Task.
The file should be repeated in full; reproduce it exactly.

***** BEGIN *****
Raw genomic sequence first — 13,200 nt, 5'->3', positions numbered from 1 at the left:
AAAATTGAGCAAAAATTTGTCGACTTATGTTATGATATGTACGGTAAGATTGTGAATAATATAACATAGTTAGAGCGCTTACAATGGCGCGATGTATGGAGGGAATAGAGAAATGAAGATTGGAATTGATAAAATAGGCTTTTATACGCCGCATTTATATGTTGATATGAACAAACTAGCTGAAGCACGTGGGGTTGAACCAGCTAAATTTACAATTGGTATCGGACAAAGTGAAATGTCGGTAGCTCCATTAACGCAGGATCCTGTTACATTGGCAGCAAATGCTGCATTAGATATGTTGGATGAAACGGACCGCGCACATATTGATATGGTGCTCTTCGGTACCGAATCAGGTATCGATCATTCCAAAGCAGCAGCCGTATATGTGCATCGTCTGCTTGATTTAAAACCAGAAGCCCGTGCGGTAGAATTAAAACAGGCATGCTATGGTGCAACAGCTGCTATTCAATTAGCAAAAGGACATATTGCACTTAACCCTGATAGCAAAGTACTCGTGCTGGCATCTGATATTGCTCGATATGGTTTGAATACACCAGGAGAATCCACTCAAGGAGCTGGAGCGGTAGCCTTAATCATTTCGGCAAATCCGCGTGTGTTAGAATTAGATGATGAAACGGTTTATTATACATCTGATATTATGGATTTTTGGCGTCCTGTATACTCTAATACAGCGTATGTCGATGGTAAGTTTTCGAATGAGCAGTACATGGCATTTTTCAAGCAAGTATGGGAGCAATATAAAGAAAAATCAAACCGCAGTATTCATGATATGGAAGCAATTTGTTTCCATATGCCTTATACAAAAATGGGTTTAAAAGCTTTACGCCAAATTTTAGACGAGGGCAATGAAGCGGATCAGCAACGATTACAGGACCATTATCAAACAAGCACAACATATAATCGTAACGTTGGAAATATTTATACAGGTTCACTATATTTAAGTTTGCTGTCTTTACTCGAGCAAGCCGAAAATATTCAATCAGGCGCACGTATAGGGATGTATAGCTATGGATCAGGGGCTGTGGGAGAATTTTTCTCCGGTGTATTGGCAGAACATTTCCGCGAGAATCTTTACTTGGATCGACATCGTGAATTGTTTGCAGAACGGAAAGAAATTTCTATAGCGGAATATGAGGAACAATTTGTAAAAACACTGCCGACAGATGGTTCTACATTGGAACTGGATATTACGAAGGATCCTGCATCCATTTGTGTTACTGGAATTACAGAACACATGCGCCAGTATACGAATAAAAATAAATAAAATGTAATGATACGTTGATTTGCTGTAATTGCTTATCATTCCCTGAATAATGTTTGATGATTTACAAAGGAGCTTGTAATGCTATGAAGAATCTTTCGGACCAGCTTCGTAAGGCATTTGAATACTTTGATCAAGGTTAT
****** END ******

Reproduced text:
Raw genomic sequence first — 13,200 nt, 5'->3', positions numbered from 1 at the left:
AAAATTGAGCAAAAATTTGTCGACTTATGTTATGATATGTACGGTAAGATTGTGAATAATATAACATAGTTAGAGCGCTTACAATGGCGCGATGTATGGAGGGAATAGAGAAATGAAGATTGGAATTGATAAAATAGGCTTTTATACGCCGCATTTATATGTTGATATGAACAAACTAGCTGAAGCACGTGGGGTTGAACCAGCTAAATTTACAATTGGTATCGGACAAAGTGAAATGTCGGTAGCTCCATTAACGCAGGATCCTGTTACATTGGCAGCAAATGCTGCATTAGATATGTTGGATGAAACGGACCGCGCACATATTGATATGGTGCTCTTCGGTACCGAATCAGGTATCGATCATTCCAAAGCAGCAGCCGTATATGTGCATCGTCTGCTTGATTTAAAACCAGAAGCCCGTGCGGTAGAATTAAAACAGGCATGCTATGGTGCAACAGCTGCTATTCAATTAGCAAAAGGACATATTGCACTTAACCCTGATAGCAAAGTACTCGTGCTGGCATCTGATATTGCTCGATATGGTTTGAATACACCAGGAGAATCCACTCAAGGAGCTGGAGCGGTAGCCTTAATCATTTCGGCAAATCCGCGTGTGTTAGAATTAGATGATGAAACGGTTTATTATACATCTGATATTATGGATTTTTGGCGTCCTGTATACTCTAATACAGCGTATGTCGATGGTAAGTTTTCGAATGAGCAGTACATGGCATTTTTCAAGCAAGTATGGGAGCAATATAAAGAAAAATCAAACCGCAGTATTCATGATATGGAAGCAATTTGTTTCCATATGCCTTATACAAAAATGGGTTTAAAAGCTTTACGCCAAATTTTAGACGAGGGCAATGAAGCGGATCAGCAACGATTACAGGACCATTATCAAACAAGCACAACATATAATCGTAACGTTGGAAATATTTATACAGGTTCACTATATTTAAGTTTGCTGTCTTTACTCGAGCAAGCCGAAAATATTCAATCAGGCGCACGTATAGGGATGTATAGCTATGGATCAGGGGCTGTGGGAGAATTTTTCTCCGGTGTATTGGCAGAACATTTCCGCGAGAATCTTTACTTGGATCGACATCGTGAATTGTTTGCAGAACGGAAAGAAATTTCTATAGCGGAATATGAGGAACAATTTGTAAAAACACTGCCGACAGATGGTTCTACATTGGAACTGGATATTACGAAGGATCCTGCATCCATTTGTGTTACTGGAATTACAGAACACATGCGCCAGTATACGAATAAAAATAAATAAAATGTAATGATACGTTGATTTGCTGTAATTGCTTATCATTCCCTGAATAATGTTTGATGATTTACAAAGGAGCTTGTAATGCTATGAAGAATCTTTCGGACCAGCTTCGTAAGGCATTTGAATACTTTGATCAAGGTTAT